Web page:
The biggest challenge is pulling back on music and letting the scene play out – doing that to engage the audience and letting the actors act. I see films that are overloaded with incessant, underlying music. I want to push it out of the way. I want to be in the world with you and the music is a buffer between me and what’s going on, if it’s not used as emotional punctuation. If you remove that, except where it’s absolutely necessary, what you’re left with is the ability to do a sound mix that enhances the emotional response for your viewer.

The films in the WTF program take risks. What is your response if folks just don’t get it?

I think part of being a curator is challenging your audience a bit and experimenting with them in a way. You can’t program the same thing every year. We play different things – like the surfing program the other year. You show different styles, and thematics. If they don’t get it, and if the program tanked, we say, we’re not going to do that next year. What’s great is that with 11 programs we do get to take chances and I think that’s important to see if they got it. We had some misses over the years, but you learn about your audience. I’m not programming for myself, I’m programming for a New York public audience. We’re going to think about them all the time and that’s what we did: What does our audience need this year. Everyone needs to laugh and release themselves from the drama of everyday life. That serves a purpose for our audience.

That’s a great segue into Funhouse, the comedy shorts program, which like WTF, also showcases a mix of styles. Both I Think She Likes You and Hard-ish Bodies had a low-key aesthetic that suited their humor, whereas Peggy or Lady Hater where more polished and just as funny. People laugh at different styles of humor, so what observations do you have about comedy shorts?

If you go into a program with the “I’m going to have fun attitude,” chances are you will be laughing at it. I think that comedy is forgivable in a way that drama is not. In comedy, it’s about the reaction and the beats, and I think that’s why when you create a comedy program, you buffer films with each other. Hookup 2.0 and Westfalia, which open the program, are straightforward not wacky ha-ha yucks. We looked at this program with an escalation of madness. I Think She Likes You – you’re almost not sure if you should be laughing, but the guy in it is so funny. So when you talk styles of humor, you have to think about the escalation. If I put Westfalia after Hard-ish Bodies, I don’t know how that would have played. They are all American films. I am not sure some films that were international comedies would translate to an American audience. But I don’t know if this program will translate to an international audience.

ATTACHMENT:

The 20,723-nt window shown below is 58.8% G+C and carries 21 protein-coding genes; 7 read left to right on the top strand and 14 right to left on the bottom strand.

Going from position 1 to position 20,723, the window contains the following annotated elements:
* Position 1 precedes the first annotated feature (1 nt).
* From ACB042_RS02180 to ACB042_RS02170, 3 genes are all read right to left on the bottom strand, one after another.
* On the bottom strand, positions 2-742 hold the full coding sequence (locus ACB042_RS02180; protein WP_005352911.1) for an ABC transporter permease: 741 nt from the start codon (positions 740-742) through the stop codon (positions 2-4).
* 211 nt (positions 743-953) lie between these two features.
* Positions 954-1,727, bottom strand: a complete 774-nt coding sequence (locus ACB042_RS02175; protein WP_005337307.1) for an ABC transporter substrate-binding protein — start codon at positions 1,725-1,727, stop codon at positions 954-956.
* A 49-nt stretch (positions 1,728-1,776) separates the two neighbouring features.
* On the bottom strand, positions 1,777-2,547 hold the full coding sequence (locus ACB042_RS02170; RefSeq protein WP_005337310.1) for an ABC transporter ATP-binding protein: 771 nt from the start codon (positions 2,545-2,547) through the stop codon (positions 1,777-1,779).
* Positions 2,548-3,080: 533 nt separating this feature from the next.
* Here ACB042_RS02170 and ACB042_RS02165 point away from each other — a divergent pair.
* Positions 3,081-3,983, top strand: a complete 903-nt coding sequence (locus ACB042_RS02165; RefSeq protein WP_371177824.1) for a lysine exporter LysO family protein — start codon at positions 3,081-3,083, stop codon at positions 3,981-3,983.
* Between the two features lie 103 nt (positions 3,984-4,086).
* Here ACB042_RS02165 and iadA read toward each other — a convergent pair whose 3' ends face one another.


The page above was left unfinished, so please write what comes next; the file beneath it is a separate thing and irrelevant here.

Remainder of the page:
Again, let’s talk space. 40 Minutes Over Maui is set in a single hotel room. Westfalia takes viewers on a road trip. How do you think these shorts use spaces to create humor?

I never thought of space in terms of comedy. I think the space is part of the world that the filmmaker sets up, so the yoga studio in Lady Hater is enhanced by all these other characters. It would be different with only 2 other people. Or Peggy, having the birthday party in the backyard as opposed to an indoor birthday party creates a totally different style of humor.

Yes! Peggy was hilarious. Sarah Blackman as the title character was “perfect.” Like the character in that film, I, too, thought, “Fuck You, Peggy!”

She’s so perfect, the other characters have to respond to her, She has to be the point around which everyone pivots. Her acting is contained. My colleague Ben and I have been saying “Fuck You, Peggy!” to each other for the last three weeks. The casting in these films is really strong. If you have the wrong casting, it’s not going to be funny. 40 Minutes Over Maui – that casting is terrific. I believed they were a couple on vacation in Hawai’i.  With I Think She Likes You, you believe the guy was sitting at a bar and his fantasy [of sex with two women] is finally going to happen, so when he gets turned around on that, his reaction gets more hysterical. His physical mannerisms are terrific. That actor [Josh Fadem] was in three shorts submitted this year. I’m glad he’s working.

Let’s move on to The Road Less Traveled, a collection of dramatic shorts that take viewers to different parts of the world, different cultures and subcultures. These films are also completely different in their approach. They have offbeat rhythms, but each of them packs an emotional wallop. Can you talk about creating this program?

This is the more traditional film festival program to me: The dramatic short film program.

East of the River, Pearl, and Jebel Banat are all student films. They are very accomplished for student films! They stand nose-to-nose with the non-student films. The emerging generation of filmmakers – their talent, comfort with story, and production, is amazing…. What we were looking for was the emotional period at the end of each of these shorts. It’s the emotion of these films with very little dialogue. Snare has the most dialogue, but it’s efficient use of dialogue. None of the films are overly talky. They let you quietly engage in the world and each film has a very different visual look.

Where I End and You Begin closes this program in a way that sucker punched me….

Everyone’s on a journey in this program, and that’s why Where I End is such an appropriate closer. Not only do you, the viewer, go on a journey through every emotion possible in this short, but it congeals everything before it. Life is leaving home, it’s a journey with friends and family, and finding your place. So, if each film has an emotion period at the end of it, Where I End ends the whole program with an emotion period.

Gary M. Kramer writes about film for Salon, Cineaste, Gay City News, Philadelphia Gay News, The San Francisco Bay Times, and Film International. He is the author of Independent Queer Cinema: Reviews and Interviews, and the co-editor of Directory of World Cinema: Argentina, Volumes 1 & 2

Read also:

The Weight of the Journey: The 2019 Miami International Film Festival